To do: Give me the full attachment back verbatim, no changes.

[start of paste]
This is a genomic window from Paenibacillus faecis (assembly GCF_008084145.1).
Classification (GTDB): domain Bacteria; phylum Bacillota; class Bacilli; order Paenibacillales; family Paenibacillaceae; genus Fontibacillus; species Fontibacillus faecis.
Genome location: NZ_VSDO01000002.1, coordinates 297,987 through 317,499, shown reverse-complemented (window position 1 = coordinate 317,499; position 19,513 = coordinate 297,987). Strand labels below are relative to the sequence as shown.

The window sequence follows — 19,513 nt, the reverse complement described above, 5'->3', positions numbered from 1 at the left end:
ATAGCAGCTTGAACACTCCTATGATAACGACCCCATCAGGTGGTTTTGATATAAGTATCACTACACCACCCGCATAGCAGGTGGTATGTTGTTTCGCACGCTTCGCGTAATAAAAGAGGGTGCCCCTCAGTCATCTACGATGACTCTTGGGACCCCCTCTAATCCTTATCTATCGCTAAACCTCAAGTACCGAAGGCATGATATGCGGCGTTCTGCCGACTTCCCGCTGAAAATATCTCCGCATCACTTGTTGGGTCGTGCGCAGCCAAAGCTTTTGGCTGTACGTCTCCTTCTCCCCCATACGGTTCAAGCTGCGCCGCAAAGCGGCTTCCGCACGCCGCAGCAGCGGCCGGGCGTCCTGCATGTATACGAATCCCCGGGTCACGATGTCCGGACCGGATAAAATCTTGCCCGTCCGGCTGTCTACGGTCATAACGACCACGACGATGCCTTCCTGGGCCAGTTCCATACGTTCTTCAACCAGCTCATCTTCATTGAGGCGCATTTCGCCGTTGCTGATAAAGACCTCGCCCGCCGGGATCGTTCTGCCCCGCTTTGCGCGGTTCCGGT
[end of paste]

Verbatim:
This is a genomic window from Paenibacillus faecis (assembly GCF_008084145.1).
Classification (GTDB): domain Bacteria; phylum Bacillota; class Bacilli; order Paenibacillales; family Paenibacillaceae; genus Fontibacillus; species Fontibacillus faecis.
Genome location: NZ_VSDO01000002.1, coordinates 297,987 through 317,499, shown reverse-complemented (window position 1 = coordinate 317,499; position 19,513 = coordinate 297,987). Strand labels below are relative to the sequence as shown.

The window sequence follows — 19,513 nt, the reverse complement described above, 5'->3', positions numbered from 1 at the left end:
ATAGCAGCTTGAACACTCCTATGATAACGACCCCATCAGGTGGTTTTGATATAAGTATCACTACACCACCCGCATAGCAGGTGGTATGTTGTTTCGCACGCTTCGCGTAATAAAAGAGGGTGCCCCTCAGTCATCTACGATGACTCTTGGGACCCCCTCTAATCCTTATCTATCGCTAAACCTCAAGTACCGAAGGCATGATATGCGGCGTTCTGCCGACTTCCCGCTGAAAATATCTCCGCATCACTTGTTGGGTCGTGCGCAGCCAAAGCTTTTGGCTGTACGTCTCCTTCTCCCCCATACGGTTCAAGCTGCGCCGCAAAGCGGCTTCCGCACGCCGCAGCAGCGGCCGGGCGTCCTGCATGTATACGAATCCCCGGGTCACGATGTCCGGACCGGATAAAATCTTGCCCGTCCGGCTGTCTACGGTCATAACGACCACGACGATGCCTTCCTGGGCCAGTTCCATACGTTCTTCAACCAGCTCATCTTCATTGAGGCGCATTTCGCCGTTGCTGATAAAGACCTCGCCCGCCGGGATCGTTCTGCCCCGCTTTGCGCGGTTCCGGT